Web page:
I would keep doing what you're doing and start some serious, but legal, cat torture. Not only will you drive the cat insane, this will cause no end of grief to your jerkwad neighbors.

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Honestly, I've never had this problem - part of the benefit of having a greyhound who's eaten cats is that people take the whole "keep the cat out of my yard" thing pretty seriously. Cats may be quick, but it's hard to beat a 40mph top speed (with cheetah-level acceleration).

 

IMHO, the best option would be a water gun, possibly loaded with lemon juice or something else that smells noxious but is harmless. Part of the trick is to make sure the cat fears the yard, not you, so you can't just wait in plain view. Crack a window and just read for a while nearby, squirting the cat every chance you get. The important thing is to give it no obvious clues about whether or not you're watching, so it can never tell if it's "safe".

 

In the meantime, keep dropping the cat feces off at your neighbor's place until *they* learn.

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Honestly, I've never had this problem - part of the benefit of having a greyhound who's eaten cats is that people take the whole "keep the cat out of my yard" thing pretty seriously. Cats may be quick, but it's hard to beat a 40mph top speed (with cheetah-level acceleration).

As an aside, my mom works to adopt retired greyhounds. Awesome dogs. I actually have a 12 year old mini greyhound (Italian greyhound) myself who *loves* chasing cats. Even though he's only about 15 pounds and 16 inches high, he's fast (I clocked him a few years back on my bike going 30mph). He gets so wound up that he's nearly put himself through the window a few times when he sees cats in the backyard. :)

 

 

As per the suggestions, what if the cat is pissing in the yard when you're not around? I work and have a life, so I can't exactly sit in a "cat blind" like a hunter waiting to shoot. Also, I'd be concerned using one of those ultrasonic jobbers with my dog and all... What then?

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There was a nice old lady that lived across from me. One winter she placed a pile of dog poop in a paper bag and put it inside of the storm door. I carried the bag inside and forgot about it. A while later I had a foul odor in the house. I was rather curious about what had happened when I looked inside the bag. You see I did not have any pets.

 

I never said anything to the woman. I knew she meant to well.

 

Cat piss is horrible. We had a rotten cat that pissed in the garage. That smell is still there and it has been years.

 

I'd call animal control and have the animal removed.


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If you are finding difficulty in getting people from the local government to assist you in this ask them, "What if one of my friends' small kids crawling around the yard ends up putting cat crap in their mouth?" That should get someone's attention.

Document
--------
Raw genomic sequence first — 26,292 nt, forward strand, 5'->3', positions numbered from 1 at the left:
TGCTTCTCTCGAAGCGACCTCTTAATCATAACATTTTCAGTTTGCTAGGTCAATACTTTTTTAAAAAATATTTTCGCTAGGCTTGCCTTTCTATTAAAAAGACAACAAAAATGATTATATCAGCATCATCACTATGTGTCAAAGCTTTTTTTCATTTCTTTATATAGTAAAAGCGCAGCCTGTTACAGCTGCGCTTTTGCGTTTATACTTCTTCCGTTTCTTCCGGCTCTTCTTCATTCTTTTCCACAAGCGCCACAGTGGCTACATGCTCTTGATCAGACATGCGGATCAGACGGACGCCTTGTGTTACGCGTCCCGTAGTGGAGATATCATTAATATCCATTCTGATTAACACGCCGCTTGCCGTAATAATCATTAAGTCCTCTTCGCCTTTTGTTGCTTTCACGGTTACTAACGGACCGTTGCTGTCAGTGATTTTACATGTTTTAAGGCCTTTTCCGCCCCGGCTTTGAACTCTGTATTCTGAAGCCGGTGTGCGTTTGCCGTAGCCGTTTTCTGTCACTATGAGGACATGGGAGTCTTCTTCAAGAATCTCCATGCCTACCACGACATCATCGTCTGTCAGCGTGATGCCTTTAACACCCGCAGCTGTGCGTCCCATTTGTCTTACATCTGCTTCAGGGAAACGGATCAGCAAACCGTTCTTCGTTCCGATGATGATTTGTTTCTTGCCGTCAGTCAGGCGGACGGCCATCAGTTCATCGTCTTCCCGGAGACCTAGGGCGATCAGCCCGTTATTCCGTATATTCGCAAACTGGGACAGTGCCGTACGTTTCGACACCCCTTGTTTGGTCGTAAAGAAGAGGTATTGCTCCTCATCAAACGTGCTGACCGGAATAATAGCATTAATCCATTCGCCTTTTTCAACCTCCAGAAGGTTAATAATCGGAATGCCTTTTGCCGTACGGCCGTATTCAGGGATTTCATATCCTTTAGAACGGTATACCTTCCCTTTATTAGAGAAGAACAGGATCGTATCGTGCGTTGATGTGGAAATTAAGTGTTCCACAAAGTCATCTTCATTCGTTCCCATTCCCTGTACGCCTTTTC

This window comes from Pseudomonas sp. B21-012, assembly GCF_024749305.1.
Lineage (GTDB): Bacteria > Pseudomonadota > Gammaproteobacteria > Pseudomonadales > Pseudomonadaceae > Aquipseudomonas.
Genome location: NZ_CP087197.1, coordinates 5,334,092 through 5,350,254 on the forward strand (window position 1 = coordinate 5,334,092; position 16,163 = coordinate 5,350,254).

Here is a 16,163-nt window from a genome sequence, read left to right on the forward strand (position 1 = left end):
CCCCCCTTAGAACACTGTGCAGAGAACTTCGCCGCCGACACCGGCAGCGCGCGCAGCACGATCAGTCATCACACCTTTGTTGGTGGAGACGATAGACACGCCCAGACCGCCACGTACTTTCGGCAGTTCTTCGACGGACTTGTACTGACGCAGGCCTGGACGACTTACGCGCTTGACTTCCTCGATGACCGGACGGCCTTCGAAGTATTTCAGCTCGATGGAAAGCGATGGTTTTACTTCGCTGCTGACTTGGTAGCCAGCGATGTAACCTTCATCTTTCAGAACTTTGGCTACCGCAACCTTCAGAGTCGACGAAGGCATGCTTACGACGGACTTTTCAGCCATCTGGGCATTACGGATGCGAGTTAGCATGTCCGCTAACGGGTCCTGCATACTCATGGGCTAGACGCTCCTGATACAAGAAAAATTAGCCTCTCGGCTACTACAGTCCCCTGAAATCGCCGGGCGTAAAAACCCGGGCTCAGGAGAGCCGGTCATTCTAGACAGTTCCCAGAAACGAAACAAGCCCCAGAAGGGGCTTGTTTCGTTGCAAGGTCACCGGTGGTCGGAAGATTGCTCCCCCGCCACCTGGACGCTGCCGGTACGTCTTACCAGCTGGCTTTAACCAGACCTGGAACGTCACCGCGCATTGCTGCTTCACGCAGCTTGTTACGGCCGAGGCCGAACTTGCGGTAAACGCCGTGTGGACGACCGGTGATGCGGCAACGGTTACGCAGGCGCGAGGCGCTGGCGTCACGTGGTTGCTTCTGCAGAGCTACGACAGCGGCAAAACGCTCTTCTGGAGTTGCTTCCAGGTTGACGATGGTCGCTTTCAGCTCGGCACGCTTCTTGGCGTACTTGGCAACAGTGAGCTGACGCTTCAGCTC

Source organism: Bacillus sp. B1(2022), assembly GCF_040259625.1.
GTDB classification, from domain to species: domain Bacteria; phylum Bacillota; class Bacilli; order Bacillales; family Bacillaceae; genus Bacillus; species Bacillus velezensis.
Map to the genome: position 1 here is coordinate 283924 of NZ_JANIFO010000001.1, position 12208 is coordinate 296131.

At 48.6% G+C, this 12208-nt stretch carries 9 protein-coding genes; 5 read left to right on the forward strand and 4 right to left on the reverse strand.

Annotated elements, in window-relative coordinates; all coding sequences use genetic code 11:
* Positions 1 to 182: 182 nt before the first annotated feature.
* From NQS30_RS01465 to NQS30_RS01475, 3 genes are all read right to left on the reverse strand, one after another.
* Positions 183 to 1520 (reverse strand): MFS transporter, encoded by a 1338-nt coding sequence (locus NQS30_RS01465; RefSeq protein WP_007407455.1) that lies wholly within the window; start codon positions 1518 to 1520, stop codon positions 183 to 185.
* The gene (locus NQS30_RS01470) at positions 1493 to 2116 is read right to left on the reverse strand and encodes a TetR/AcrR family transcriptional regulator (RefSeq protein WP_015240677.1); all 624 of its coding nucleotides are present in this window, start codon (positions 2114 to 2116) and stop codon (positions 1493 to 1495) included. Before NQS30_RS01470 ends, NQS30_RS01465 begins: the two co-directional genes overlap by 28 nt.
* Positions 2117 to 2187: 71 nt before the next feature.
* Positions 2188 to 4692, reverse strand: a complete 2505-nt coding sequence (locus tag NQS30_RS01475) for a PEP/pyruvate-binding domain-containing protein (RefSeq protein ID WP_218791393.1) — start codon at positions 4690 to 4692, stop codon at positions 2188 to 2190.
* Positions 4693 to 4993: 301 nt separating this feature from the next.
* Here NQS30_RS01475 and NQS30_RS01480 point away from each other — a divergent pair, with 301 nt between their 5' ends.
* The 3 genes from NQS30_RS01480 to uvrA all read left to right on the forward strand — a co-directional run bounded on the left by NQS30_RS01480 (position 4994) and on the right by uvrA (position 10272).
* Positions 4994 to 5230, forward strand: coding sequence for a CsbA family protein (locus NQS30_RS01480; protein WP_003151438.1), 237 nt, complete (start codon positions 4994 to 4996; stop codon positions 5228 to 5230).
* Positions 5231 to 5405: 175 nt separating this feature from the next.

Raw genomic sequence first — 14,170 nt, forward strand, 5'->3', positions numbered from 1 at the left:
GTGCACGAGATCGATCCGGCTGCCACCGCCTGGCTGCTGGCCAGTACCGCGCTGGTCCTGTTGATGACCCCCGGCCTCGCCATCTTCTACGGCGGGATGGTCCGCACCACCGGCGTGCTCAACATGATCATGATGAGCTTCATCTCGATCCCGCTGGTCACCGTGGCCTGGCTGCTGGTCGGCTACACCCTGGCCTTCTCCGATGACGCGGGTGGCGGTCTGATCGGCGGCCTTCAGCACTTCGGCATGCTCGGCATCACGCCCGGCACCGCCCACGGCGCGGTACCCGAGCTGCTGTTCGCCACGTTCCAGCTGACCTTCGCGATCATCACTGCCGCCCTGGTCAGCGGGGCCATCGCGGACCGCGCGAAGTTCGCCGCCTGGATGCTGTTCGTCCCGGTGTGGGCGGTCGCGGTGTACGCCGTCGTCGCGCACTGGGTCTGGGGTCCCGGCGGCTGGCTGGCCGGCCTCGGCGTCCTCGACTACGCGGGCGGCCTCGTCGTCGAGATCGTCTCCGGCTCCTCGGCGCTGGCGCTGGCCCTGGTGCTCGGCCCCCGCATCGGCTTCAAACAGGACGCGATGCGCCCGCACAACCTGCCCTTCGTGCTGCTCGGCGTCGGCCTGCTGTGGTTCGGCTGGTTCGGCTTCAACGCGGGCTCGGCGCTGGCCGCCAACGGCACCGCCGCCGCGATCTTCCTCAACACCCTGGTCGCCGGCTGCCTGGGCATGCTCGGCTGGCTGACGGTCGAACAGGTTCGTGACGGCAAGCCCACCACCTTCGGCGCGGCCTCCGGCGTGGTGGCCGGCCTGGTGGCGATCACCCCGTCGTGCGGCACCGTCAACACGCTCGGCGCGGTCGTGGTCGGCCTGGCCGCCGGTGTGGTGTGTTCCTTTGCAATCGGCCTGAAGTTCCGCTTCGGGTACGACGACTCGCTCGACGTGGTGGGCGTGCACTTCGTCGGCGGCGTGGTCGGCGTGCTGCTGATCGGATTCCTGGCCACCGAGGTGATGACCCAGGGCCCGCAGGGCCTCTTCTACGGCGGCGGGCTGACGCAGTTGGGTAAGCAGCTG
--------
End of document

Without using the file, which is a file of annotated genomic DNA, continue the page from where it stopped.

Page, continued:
This cat is a health hazard. I know I've had cats with horrible habits.

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I've seen places in Texas here that sell a kit for a motion-detector activated sprinkler. Put one of those suckers in your yard and the cat will never come back.

 

http://www.amazon.com/Contech-Electronics-CRO101-Scarecrow-Motion-Activated/dp/B000071NUS

 

It may be a bit expensive, but if you're gardening you can consider it an investment in keeping rabbits, deer and other animals out as well. And it'll keep the plants watered a bit.

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There was a nice old lady that lived across from me. One winter she placed a pile of dog poop in a paper bag and put it inside of the storm door. I carried the bag inside and forgot about it. A while later I had a foul odor in the house. I was rather curious about what had happened when I looked inside the bag. You see I did not have any pets.

 

I never said anything to the woman. I knew she meant to well.

 

Cat piss is horrible. We had a rotten cat that pissed in the garage. That smell is still there and it has been years.

 

I'd call animal control and have the animal removed.


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If you are finding difficulty in getting people from the local government to assist you in this ask them, "What if one of my friends' small kids crawling around the yard ends up putting cat crap in their mouth?" That should get someone's attention.

 

This cat is a health hazard. I know I've had cats with horrible habits.

 

Yes. She sounds like a very nice old lady.

 

Maybe you could introduce her to the OP. She will know what to do.

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This shouldn't cost you any more than it already has. I think the next bag of "returns" should be accompanied by a friendly note:

 

"Dear Neighbor,

 

Per your suggestion, I am using the measures at my disposal to discourage your cat from using my garden as his toilet, since I have found out that my health is at risk if I eat vegetables contaminated by feces. Animal Control has provided me with a humane trap, but I wanted to let you know about their policy on collarless pets turned over to them. If they can't contact the owner, they will euthanize the animal after 24 hours. Since this was never my intention, I would urge you to purchase a collar with your contact info on it, so Animal Control knows who to call. Please check with them about the cost of reclaiming your cat. I didn't ask them about that part.